In many countries, women and families cook meals over open fires.
This is one of the world’s most pressing health and environmental problems, directly impacting close to half the world’s population. Unsafe cooking causes 2.6 million premature deaths each year — toxic smoke and fumes from cooking over open fires lead to health concerns like pneumonia, lung cancer, and heart disease — all of which can be prevented by switching to safer cookstoves. Moms and their children are disproportionally affected by this massive global challenge, suffering from not only inhaling toxic smoke, but also the burden that comes with gathering firewood for cooking.
By developing a thriving global market for clean and efficient cookstoves, we can transform the way the world cooks, save lives, improve livelihoods, empower women, and protect the environment.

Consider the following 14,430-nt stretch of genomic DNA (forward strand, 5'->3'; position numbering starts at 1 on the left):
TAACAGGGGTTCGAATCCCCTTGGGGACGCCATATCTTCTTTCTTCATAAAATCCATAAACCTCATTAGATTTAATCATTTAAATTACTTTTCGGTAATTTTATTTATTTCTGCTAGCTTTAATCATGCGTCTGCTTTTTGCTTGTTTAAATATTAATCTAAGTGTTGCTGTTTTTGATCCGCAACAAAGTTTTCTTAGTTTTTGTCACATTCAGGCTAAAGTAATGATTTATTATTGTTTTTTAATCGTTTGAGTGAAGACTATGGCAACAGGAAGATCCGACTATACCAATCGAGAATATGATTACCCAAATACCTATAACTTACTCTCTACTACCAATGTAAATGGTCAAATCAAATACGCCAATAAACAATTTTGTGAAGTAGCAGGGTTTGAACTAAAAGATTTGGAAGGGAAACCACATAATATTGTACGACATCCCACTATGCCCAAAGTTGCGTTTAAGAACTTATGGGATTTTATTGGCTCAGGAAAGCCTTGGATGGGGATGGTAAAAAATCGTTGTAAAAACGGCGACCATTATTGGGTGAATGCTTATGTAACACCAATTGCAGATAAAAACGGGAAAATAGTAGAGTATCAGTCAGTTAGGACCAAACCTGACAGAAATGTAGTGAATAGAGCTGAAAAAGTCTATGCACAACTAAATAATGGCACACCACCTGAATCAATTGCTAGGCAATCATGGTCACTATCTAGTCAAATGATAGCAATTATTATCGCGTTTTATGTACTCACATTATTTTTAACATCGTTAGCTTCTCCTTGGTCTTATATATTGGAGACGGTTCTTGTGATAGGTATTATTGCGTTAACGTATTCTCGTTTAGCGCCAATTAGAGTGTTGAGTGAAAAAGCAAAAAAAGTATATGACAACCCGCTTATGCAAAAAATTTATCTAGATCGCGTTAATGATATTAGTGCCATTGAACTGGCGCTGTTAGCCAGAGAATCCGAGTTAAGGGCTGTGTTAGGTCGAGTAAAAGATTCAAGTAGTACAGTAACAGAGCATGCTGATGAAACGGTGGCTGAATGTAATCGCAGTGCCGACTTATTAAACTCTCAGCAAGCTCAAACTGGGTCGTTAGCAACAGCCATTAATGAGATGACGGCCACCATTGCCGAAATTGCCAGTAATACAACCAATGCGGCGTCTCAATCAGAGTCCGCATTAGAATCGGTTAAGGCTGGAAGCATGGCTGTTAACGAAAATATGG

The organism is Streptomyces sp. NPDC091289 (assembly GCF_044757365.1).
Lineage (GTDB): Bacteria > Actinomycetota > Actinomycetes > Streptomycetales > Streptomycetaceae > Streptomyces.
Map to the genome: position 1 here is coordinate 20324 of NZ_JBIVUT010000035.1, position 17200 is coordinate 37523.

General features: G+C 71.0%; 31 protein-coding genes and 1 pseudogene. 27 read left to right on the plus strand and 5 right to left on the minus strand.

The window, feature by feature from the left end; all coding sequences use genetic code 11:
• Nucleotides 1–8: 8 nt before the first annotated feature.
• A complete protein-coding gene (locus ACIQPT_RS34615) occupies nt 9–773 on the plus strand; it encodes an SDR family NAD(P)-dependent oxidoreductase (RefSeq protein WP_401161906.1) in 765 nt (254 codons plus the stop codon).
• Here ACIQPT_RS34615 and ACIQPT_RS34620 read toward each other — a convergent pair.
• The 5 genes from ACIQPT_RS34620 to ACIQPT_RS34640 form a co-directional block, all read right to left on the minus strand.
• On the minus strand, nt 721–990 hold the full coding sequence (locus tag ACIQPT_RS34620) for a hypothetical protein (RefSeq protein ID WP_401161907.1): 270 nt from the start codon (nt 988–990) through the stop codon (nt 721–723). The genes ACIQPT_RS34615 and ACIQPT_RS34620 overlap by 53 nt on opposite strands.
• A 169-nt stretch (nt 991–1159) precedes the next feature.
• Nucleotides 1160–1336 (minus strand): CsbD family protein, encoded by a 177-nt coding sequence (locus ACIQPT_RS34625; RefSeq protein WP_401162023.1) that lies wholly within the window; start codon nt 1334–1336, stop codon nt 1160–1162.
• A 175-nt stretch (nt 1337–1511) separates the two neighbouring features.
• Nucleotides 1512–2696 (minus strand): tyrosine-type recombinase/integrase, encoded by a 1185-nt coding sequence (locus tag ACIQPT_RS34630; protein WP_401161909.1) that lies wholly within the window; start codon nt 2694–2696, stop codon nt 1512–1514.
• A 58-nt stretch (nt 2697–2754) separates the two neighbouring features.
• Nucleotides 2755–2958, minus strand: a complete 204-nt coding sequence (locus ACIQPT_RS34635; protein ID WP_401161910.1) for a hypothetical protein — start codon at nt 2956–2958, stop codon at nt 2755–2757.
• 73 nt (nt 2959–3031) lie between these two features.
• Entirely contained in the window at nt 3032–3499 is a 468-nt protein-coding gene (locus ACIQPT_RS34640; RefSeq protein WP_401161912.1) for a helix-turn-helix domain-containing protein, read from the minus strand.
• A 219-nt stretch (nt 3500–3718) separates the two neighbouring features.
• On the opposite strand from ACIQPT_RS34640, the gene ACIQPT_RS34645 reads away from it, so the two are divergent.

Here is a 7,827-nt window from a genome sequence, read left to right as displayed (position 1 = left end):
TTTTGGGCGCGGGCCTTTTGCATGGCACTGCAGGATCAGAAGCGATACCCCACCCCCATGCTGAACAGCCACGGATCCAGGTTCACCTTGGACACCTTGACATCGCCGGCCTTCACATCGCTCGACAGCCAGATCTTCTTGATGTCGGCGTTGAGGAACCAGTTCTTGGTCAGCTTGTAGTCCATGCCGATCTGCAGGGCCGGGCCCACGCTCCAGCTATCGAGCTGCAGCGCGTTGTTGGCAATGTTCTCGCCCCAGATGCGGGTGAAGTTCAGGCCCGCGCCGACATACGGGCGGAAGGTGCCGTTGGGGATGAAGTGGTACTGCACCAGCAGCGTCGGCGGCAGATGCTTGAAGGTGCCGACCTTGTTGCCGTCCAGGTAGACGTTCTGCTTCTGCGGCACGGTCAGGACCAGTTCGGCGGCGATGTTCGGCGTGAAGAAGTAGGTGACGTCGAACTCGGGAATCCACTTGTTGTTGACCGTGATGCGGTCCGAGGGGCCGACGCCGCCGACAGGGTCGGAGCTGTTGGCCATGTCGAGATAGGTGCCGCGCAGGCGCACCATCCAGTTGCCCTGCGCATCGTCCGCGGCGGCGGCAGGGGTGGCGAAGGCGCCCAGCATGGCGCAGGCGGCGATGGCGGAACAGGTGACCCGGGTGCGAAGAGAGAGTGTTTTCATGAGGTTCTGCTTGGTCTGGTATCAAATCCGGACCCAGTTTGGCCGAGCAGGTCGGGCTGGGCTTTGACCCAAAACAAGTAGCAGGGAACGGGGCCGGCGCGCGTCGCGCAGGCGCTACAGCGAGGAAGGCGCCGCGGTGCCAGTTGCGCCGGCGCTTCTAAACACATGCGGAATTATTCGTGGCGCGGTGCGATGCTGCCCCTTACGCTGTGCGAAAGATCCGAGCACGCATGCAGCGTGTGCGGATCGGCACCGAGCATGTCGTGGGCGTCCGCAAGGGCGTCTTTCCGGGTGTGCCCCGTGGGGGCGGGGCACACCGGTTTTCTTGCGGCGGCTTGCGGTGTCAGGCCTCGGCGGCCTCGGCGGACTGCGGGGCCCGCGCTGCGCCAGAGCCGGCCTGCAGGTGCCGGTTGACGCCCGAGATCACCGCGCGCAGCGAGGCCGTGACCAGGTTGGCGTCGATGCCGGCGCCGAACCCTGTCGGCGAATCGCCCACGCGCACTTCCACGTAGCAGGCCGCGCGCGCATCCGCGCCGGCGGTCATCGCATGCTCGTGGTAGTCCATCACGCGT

Clean cooking helps drive women’s empowerment.
From October 24–26, the Clean Cooking Forum 2017 took place in New Delhi and gathered hundreds of global leaders from around the world working to accelerate access to cleaner, more efficient cooking solutions. A key takeaway that especially resonated with me was the idea that clean cooking is a solution to multiple problems — health concerns, climate change, and women’s empowerment. By investing in clean cooking, we can help achieve the global goals and make progress for moms and families.
As the Second Lady of Ghana, Samira Bawumia, pointed out, the concept of clean cooking can be equated to “the great awakening.” Ms. Bawumia has already done incredible work in the space of health, environment, and development to improve lives in Ghana, but she notes that no one had really connected the dots between clean cooking and health.
“The thing about maternal mortality is — if you successfully save these women’s lives but send them back to hazardous kitchens and back to environments that harmful for her and her child, you’re really back to square one,” she said.
Now that she is a Global Alliance for Clean Cookstoves Ambassador, she says it is important for her to push out this agenda and create a shining example in Ghana.
Radha Muthiah, CEO of the Global Alliance for Clean Cookstoves, emphasized this: to tackle big problems like poverty and poor health, it is necessary to invest in clean cooking. Cooking shouldn’t kill.